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M’sian investors boost Central London office property

KUALA LUMPUR (July 13): Institutional investors from the Far East are poised to become the biggest buyers of Central London office properties in terms of volume as their total investments in the area more than doubled this year, said international real estate advisory CBRE.

While North Americans have historically been the top investor investing £3.53 billion (RM17.4 billion) in Central London offices from 2010 to 2012, buyers from the Far East led by Malaysians are becoming the main investors in Central London’s commercial property investment market, boosting their market share to 22% this year from 9% a year ago.

In contrast, the market share held by North American investors dropped to 10% from 14% a year ago.

“The push into London by Far Eastern investors has been led by Malaysian buyers who have transacted over £2 billion this year, boosted by the purchase of the Battersea Power Station by S P Setia Bhd and Sime Darby Property Bhd,” said CBRE.

The top five investors by country ranked by CBRE based on total investment volume from 2010 to the second quarter of 2012 saw Malaysia in second spot after the US with £3.53 billion and £2.35 billion worth of investments respectively. Third was Germany at £1.29 billion followed by Saudi Arabia (£969 million) and Qatar (£750 million).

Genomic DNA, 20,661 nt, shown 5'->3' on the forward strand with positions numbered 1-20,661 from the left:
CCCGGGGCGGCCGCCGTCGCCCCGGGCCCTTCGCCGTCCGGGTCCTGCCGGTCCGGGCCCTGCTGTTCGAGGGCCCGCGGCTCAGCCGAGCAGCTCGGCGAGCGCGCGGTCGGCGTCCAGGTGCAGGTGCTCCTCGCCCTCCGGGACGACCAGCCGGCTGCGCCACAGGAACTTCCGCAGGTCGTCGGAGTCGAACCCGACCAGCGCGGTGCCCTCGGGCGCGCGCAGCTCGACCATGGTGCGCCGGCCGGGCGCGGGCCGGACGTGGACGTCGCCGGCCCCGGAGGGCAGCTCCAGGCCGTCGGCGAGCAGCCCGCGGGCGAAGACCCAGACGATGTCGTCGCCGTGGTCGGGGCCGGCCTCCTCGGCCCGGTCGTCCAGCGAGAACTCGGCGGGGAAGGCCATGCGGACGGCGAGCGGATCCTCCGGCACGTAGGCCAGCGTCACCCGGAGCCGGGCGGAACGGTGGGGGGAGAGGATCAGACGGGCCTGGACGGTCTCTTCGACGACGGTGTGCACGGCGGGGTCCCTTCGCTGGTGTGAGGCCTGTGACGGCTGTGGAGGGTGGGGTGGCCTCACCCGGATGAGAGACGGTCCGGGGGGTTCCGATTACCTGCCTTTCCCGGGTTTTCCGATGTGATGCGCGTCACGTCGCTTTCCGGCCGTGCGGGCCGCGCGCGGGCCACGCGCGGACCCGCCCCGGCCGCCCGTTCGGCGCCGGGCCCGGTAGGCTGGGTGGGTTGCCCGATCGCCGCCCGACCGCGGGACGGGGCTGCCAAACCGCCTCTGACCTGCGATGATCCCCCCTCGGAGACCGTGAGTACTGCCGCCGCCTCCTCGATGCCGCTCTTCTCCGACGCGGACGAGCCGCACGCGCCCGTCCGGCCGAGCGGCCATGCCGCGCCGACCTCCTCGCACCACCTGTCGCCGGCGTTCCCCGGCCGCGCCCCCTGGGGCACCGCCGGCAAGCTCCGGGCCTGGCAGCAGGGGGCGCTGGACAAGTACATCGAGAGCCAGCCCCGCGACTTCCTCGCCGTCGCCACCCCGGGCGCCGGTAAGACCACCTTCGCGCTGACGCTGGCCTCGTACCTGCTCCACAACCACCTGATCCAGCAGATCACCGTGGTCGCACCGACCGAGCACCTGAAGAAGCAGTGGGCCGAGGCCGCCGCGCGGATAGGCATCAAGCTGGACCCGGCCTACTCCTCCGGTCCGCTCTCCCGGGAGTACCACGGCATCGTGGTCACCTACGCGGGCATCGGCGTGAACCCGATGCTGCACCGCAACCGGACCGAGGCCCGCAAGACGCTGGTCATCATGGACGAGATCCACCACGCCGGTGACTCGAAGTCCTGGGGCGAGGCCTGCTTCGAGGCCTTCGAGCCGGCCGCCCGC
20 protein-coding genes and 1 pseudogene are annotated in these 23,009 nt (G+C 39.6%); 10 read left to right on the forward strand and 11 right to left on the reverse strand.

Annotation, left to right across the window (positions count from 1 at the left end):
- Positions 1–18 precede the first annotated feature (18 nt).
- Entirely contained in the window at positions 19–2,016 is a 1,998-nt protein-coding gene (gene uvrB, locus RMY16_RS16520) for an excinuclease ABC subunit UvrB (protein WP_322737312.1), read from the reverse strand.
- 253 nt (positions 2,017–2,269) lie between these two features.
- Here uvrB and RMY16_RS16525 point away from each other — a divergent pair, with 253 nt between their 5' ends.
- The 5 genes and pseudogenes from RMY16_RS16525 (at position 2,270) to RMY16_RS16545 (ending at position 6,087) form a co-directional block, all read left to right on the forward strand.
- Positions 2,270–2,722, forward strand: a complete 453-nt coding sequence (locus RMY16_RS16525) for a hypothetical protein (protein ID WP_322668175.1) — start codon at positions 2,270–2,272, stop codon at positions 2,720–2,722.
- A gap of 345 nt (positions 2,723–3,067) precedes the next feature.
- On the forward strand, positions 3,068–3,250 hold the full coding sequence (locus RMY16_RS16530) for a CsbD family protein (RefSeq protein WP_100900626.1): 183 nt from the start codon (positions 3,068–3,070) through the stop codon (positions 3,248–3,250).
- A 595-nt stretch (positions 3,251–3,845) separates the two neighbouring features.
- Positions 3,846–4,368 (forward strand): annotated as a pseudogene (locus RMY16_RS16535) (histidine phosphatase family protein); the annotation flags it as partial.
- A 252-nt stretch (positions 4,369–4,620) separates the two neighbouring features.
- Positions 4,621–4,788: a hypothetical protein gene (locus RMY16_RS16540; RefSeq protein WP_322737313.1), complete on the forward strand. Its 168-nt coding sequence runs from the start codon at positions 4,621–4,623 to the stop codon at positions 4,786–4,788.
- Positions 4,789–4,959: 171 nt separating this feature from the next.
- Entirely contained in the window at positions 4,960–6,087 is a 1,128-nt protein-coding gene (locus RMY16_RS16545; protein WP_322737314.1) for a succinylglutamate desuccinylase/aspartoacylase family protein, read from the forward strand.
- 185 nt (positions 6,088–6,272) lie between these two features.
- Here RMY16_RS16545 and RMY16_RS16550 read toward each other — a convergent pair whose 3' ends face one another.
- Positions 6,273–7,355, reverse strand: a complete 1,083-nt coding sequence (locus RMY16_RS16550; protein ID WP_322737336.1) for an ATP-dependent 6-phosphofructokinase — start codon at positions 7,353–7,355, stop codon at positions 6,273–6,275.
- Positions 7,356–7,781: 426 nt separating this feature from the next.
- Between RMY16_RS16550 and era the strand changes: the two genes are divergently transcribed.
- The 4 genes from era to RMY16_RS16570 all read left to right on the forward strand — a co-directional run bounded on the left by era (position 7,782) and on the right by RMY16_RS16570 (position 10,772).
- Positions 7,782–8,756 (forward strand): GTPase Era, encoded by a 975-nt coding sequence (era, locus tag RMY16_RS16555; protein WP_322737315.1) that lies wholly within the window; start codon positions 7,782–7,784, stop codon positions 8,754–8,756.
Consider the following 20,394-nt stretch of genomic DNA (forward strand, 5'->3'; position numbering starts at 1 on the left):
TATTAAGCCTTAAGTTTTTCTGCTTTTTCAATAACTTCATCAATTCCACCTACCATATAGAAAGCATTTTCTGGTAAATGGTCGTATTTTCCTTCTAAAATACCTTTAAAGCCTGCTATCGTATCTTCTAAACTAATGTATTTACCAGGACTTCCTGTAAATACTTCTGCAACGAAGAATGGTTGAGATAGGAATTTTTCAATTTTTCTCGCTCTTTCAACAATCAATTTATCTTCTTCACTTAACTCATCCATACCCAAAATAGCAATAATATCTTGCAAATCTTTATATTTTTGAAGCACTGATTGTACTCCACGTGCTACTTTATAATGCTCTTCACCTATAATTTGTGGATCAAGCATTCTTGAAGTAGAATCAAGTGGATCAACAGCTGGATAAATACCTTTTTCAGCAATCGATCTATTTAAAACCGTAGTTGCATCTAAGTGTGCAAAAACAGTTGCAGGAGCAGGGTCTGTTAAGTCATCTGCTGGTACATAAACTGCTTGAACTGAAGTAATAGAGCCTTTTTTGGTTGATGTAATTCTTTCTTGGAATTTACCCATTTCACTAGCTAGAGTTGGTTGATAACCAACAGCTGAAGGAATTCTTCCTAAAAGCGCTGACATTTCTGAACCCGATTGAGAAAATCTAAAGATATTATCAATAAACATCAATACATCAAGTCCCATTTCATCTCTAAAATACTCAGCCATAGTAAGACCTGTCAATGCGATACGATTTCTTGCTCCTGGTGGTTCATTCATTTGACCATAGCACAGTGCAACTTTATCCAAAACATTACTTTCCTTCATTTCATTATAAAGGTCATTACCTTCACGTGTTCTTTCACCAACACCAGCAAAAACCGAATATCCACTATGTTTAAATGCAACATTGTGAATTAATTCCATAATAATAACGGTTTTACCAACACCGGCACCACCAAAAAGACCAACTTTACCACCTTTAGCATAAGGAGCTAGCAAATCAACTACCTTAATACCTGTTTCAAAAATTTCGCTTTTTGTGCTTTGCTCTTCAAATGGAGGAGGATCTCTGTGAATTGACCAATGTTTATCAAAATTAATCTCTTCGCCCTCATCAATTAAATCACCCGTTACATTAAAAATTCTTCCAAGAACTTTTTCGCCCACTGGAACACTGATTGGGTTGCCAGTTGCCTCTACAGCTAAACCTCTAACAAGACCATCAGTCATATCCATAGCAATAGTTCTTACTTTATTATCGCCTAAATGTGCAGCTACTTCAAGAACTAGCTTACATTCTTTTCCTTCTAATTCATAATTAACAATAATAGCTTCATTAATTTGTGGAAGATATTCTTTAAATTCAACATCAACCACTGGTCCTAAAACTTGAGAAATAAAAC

Office workers walking through the London business district in central London. Institutional investors from the Far East are poised to become the biggest buyers of Central London office properties in terms of volume as their total investments in the area more than doubled this year. Photo: Reuters

CBRE Malaysia research and consultancy vice-president Nabeel Hussain said Malaysian investors are attracted by the structure of UK property leases, which are long-term and offer only upward rent reviews, coupled with the strong liquidity in the market.

“There are also strong historical ties between the UK and Malaysia, and it is a market where Malaysian investors are very comfortable and feel that their investment will be protected, especially as uncertainties in other investment destinations such as the eurozone have heightened,” Nabeel said.

CBRE attributed this “seismic shift” by Far East investors to the strong and young population as well as the rapid economic growth of countries such as Malaysia and South Korea compared with the reverse scenario in the more established nations. “Developing countries tend to have large quantities of cash to invest as the young working population contributes to pension funds such as Malaysia’s EPF,” CBRE said.

CBRE executive director for central London capital markets Simon Barrowcliff noted that institutional funds from Asia that are flush with cash, such as the EPF, which had tied up with S P Setia and Sime Darby Property to acquire the Battersea power station, and South Korea’s National Pensions Service as well as China’s state-sponsored investment funds, have been making their presence felt since 2010.

“We expect this trend to continue as Far Eastern investors look outside their domestic markets to acquire commercial real estate in the coming months and years in much the same way as other overseas funds have done.

“In both emerging and mature markets, once the domestic investible universe becomes too limited in terms of opportunities, these investors are inevitably pushed to look overseas to find the right product to invest in and London is traditionally the first port of call when they do go abroad,” he said.

This article appeared in The Edge Financial Daily on July 13, 2012.

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